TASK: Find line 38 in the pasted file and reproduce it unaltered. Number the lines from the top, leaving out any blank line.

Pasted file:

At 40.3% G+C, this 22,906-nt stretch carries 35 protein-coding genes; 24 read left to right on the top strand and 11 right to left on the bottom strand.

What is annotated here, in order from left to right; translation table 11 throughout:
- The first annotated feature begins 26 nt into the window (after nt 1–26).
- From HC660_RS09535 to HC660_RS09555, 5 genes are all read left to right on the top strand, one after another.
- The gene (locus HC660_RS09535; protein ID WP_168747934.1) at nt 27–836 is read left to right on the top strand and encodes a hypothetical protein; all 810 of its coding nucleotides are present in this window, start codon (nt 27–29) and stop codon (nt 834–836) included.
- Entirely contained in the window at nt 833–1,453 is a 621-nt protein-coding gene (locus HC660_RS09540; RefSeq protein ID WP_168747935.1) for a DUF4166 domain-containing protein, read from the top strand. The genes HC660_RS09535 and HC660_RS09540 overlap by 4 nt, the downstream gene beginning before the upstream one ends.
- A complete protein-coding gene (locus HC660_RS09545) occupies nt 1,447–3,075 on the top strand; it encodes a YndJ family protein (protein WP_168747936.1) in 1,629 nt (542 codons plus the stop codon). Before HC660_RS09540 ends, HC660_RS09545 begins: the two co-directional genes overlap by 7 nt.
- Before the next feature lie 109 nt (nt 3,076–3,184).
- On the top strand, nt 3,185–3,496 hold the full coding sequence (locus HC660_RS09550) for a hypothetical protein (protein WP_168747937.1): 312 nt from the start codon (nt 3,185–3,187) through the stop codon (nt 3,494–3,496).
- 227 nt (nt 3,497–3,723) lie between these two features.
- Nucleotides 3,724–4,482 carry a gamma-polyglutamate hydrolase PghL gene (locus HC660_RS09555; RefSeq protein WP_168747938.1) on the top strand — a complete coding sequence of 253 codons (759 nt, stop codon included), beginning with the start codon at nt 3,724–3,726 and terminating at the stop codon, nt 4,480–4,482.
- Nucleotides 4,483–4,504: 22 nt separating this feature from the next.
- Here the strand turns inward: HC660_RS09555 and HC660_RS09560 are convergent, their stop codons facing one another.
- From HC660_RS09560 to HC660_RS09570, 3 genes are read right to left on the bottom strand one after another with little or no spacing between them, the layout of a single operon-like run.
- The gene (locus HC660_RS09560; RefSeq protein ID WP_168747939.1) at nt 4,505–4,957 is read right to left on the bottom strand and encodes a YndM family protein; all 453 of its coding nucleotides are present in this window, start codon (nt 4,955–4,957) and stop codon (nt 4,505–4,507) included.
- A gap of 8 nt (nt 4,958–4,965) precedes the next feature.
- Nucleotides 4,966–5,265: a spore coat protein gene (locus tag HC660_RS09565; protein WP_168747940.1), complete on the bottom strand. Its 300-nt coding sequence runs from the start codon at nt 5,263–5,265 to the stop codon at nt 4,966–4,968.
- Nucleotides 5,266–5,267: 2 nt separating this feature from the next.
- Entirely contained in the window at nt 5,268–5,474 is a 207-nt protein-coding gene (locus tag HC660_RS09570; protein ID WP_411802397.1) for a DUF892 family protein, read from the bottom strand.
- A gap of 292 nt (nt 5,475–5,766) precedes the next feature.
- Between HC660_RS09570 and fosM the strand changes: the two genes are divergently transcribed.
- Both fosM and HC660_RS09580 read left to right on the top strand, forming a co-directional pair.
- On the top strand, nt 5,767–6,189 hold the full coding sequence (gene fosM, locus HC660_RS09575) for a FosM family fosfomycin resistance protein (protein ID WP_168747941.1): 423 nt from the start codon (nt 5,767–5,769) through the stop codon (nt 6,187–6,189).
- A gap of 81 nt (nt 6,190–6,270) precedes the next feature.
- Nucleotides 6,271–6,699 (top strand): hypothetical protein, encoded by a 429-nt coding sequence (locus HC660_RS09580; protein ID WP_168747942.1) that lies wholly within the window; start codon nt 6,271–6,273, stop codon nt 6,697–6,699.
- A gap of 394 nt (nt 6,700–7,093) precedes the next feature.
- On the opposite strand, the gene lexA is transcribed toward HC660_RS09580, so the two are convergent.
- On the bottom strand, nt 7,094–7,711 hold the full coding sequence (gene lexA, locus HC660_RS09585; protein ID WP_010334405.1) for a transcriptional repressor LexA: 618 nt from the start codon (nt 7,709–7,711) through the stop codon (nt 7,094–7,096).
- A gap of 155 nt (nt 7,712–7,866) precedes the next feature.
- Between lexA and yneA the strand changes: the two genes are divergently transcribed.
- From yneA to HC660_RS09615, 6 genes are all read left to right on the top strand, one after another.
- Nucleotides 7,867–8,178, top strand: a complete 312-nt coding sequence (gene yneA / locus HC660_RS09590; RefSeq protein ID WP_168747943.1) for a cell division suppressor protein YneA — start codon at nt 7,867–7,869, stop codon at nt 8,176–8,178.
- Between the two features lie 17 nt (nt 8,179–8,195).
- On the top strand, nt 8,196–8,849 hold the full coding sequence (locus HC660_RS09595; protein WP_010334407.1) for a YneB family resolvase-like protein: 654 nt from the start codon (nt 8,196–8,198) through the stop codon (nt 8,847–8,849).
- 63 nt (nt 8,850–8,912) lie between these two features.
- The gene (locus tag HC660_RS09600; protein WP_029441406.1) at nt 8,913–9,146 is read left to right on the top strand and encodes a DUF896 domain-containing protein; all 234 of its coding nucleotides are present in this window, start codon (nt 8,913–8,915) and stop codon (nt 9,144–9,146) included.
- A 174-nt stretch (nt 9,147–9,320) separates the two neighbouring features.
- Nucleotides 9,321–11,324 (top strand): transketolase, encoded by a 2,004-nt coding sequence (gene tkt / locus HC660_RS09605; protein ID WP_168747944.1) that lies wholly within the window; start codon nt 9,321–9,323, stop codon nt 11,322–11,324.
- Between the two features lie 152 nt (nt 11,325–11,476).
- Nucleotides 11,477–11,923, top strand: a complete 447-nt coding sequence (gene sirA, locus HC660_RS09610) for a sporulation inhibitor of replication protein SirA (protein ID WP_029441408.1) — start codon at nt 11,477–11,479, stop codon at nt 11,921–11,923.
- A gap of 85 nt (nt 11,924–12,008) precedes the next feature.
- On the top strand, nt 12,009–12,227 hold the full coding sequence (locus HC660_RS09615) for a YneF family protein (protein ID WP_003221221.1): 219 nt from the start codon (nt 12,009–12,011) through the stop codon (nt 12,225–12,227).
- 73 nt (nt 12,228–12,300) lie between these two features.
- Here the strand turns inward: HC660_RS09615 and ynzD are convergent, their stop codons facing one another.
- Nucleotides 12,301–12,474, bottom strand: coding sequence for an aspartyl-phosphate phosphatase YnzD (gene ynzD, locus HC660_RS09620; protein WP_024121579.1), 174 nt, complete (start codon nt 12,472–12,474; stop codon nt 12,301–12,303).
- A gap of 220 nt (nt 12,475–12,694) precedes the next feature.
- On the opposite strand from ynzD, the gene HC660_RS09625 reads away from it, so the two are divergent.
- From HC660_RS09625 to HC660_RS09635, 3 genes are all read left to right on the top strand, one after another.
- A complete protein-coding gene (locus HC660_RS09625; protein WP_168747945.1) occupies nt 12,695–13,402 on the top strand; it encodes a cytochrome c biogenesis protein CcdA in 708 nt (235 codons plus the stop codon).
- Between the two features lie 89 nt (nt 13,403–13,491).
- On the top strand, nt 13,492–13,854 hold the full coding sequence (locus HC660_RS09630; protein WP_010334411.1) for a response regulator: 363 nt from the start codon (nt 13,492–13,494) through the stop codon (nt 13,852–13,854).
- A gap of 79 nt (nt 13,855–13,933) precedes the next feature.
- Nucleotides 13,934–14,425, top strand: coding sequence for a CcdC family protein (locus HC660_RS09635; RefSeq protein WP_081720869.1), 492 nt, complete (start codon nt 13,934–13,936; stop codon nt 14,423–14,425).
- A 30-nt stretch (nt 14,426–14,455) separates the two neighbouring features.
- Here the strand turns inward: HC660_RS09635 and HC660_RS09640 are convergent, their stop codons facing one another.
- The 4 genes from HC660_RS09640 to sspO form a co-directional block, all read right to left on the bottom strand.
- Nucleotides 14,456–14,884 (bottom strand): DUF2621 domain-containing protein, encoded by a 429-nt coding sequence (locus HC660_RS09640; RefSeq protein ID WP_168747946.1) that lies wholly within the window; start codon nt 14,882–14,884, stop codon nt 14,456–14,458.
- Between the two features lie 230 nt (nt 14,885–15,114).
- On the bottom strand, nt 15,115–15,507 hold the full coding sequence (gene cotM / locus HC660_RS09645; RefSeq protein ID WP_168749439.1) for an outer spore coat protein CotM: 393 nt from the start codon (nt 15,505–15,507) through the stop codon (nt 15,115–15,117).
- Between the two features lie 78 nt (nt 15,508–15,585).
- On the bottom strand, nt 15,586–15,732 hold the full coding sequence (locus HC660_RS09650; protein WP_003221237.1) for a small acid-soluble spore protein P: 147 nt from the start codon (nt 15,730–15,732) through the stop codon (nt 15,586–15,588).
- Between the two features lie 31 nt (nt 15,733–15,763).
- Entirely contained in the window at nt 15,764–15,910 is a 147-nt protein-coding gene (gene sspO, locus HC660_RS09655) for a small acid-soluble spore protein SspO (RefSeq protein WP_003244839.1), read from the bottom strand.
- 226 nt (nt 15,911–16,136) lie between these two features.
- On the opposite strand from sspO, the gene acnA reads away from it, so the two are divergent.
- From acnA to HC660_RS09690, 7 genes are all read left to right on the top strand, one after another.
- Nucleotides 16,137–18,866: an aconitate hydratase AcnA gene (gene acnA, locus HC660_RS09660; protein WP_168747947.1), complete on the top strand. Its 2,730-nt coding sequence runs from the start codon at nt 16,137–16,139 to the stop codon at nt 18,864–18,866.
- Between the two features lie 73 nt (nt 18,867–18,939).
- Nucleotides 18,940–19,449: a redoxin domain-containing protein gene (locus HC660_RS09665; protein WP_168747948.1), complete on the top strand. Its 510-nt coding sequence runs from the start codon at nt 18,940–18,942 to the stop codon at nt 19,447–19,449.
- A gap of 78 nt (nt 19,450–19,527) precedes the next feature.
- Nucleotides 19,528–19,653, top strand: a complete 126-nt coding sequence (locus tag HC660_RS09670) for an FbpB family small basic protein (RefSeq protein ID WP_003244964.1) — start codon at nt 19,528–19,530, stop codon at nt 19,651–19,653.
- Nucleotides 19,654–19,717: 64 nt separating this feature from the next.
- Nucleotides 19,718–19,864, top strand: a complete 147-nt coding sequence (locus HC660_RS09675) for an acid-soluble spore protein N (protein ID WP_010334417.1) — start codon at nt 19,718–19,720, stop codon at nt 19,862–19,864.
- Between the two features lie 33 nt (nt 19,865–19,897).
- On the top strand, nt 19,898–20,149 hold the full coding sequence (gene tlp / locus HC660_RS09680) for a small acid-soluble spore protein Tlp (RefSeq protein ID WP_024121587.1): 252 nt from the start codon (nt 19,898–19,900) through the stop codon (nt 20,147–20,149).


- Nucleotides 9,321–11,324 (top strand): transketolase, encoded by a 2,004-nt coding sequence (gene tkt / locus HC660_RS09605; protein ID WP_168747944.1) that lies wholly within the window; start codon nt 9,321–9,323, stop codon nt 11,322–11,324.